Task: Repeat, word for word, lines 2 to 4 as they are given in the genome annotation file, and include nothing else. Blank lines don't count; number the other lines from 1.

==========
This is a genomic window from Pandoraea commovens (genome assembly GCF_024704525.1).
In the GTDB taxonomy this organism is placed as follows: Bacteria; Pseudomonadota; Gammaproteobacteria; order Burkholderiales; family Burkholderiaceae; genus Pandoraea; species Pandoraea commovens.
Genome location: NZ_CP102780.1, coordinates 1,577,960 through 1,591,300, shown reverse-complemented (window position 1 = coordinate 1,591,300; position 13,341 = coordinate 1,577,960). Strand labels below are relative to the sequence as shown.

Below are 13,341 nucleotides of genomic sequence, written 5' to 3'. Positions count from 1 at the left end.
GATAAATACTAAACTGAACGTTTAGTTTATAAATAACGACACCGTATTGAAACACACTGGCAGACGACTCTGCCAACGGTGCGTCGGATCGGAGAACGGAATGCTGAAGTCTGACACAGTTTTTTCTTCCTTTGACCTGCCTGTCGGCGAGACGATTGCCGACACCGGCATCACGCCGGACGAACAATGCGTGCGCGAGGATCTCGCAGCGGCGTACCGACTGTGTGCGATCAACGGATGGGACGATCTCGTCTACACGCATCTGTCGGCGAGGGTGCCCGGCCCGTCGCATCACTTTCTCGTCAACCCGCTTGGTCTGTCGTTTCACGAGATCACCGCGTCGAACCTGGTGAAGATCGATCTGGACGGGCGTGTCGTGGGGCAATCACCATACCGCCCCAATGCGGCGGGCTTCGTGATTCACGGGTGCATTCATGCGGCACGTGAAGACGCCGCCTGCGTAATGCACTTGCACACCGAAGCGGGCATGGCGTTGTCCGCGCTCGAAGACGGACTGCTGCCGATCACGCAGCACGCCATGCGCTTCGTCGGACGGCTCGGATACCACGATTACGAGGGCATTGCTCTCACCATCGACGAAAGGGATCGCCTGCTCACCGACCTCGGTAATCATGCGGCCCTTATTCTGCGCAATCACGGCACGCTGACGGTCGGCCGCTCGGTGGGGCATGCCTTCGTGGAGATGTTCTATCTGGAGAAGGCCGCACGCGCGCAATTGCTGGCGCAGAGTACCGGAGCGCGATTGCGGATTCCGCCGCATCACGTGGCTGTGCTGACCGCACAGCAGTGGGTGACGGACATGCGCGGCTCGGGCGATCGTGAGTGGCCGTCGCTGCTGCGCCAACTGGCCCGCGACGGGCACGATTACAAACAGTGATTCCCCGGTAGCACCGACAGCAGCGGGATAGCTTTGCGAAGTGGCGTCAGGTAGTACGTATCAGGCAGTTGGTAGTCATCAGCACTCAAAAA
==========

In the GTDB taxonomy this organism is placed as follows: Bacteria; Pseudomonadota; Gammaproteobacteria; order Burkholderiales; family Burkholderiaceae; genus Pandoraea; species Pandoraea commovens.
Genome location: NZ_CP102780.1, coordinates 1,577,960 through 1,591,300, shown reverse-complemented (window position 1 = coordinate 1,591,300; position 13,341 = coordinate 1,577,960). Strand labels below are relative to the sequence as shown.

Below are 13,341 nucleotides of genomic sequence, written 5' to 3'. Positions count from 1 at the left end.